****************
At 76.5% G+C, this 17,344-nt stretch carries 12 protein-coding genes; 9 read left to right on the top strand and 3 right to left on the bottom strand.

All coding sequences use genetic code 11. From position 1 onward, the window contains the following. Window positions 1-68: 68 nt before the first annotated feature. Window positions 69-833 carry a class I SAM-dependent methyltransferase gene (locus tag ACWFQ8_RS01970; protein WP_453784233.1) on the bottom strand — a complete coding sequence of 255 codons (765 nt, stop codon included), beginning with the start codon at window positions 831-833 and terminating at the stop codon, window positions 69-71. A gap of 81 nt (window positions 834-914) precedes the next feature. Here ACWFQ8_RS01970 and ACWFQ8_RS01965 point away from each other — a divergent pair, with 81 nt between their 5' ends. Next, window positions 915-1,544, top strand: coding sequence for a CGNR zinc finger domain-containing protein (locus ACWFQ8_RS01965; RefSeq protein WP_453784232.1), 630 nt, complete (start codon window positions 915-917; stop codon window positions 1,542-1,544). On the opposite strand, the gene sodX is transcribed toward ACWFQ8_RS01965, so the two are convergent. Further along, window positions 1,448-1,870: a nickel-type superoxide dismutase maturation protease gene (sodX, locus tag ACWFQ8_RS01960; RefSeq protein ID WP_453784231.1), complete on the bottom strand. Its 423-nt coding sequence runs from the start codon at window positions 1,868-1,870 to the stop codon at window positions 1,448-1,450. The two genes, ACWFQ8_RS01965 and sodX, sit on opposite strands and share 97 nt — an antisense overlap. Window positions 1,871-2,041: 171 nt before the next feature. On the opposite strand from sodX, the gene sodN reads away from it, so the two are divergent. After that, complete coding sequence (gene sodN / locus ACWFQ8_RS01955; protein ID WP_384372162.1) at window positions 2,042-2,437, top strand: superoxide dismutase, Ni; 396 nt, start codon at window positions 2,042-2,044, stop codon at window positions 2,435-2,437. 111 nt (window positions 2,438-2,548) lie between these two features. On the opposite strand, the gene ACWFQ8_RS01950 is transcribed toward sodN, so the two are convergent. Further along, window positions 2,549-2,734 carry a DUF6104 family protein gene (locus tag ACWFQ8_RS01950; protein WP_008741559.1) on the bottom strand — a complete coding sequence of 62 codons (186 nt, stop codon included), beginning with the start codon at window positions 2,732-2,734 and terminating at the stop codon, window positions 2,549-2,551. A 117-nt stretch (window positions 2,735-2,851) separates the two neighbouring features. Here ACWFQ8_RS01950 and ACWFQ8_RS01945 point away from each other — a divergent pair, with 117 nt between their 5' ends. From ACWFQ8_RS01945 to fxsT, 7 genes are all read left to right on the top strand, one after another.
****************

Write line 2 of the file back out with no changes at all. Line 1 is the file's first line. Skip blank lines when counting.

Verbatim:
All coding sequences use genetic code 11. From position 1 onward, the window contains the following. Window positions 1-68: 68 nt before the first annotated feature. Window positions 69-833 carry a class I SAM-dependent methyltransferase gene (locus tag ACWFQ8_RS01970; protein WP_453784233.1) on the bottom strand — a complete coding sequence of 255 codons (765 nt, stop codon included), beginning with the start codon at window positions 831-833 and terminating at the stop codon, window positions 69-71. A gap of 81 nt (window positions 834-914) precedes the next feature. Here ACWFQ8_RS01970 and ACWFQ8_RS01965 point away from each other — a divergent pair, with 81 nt between their 5' ends. Next, window positions 915-1,544, top strand: coding sequence for a CGNR zinc finger domain-containing protein (locus ACWFQ8_RS01965; RefSeq protein WP_453784232.1), 630 nt, complete (start codon window positions 915-917; stop codon window positions 1,542-1,544). On the opposite strand, the gene sodX is transcribed toward ACWFQ8_RS01965, so the two are convergent. Further along, window positions 1,448-1,870: a nickel-type superoxide dismutase maturation protease gene (sodX, locus tag ACWFQ8_RS01960; RefSeq protein ID WP_453784231.1), complete on the bottom strand. Its 423-nt coding sequence runs from the start codon at window positions 1,868-1,870 to the stop codon at window positions 1,448-1,450. The two genes, ACWFQ8_RS01965 and sodX, sit on opposite strands and share 97 nt — an antisense overlap. Window positions 1,871-2,041: 171 nt before the next feature. On the opposite strand from sodX, the gene sodN reads away from it, so the two are divergent. After that, complete coding sequence (gene sodN / locus ACWFQ8_RS01955; protein ID WP_384372162.1) at window positions 2,042-2,437, top strand: superoxide dismutase, Ni; 396 nt, start codon at window positions 2,042-2,044, stop codon at window positions 2,435-2,437. 111 nt (window positions 2,438-2,548) lie between these two features. On the opposite strand, the gene ACWFQ8_RS01950 is transcribed toward sodN, so the two are convergent. Further along, window positions 2,549-2,734 carry a DUF6104 family protein gene (locus tag ACWFQ8_RS01950; protein WP_008741559.1) on the bottom strand — a complete coding sequence of 62 codons (186 nt, stop codon included), beginning with the start codon at window positions 2,732-2,734 and terminating at the stop codon, window positions 2,549-2,551. A 117-nt stretch (window positions 2,735-2,851) separates the two neighbouring features. Here ACWFQ8_RS01950 and ACWFQ8_RS01945 point away from each other — a divergent pair, with 117 nt between their 5' ends. From ACWFQ8_RS01945 to fxsT, 7 genes are all read left to right on the top strand, one after another.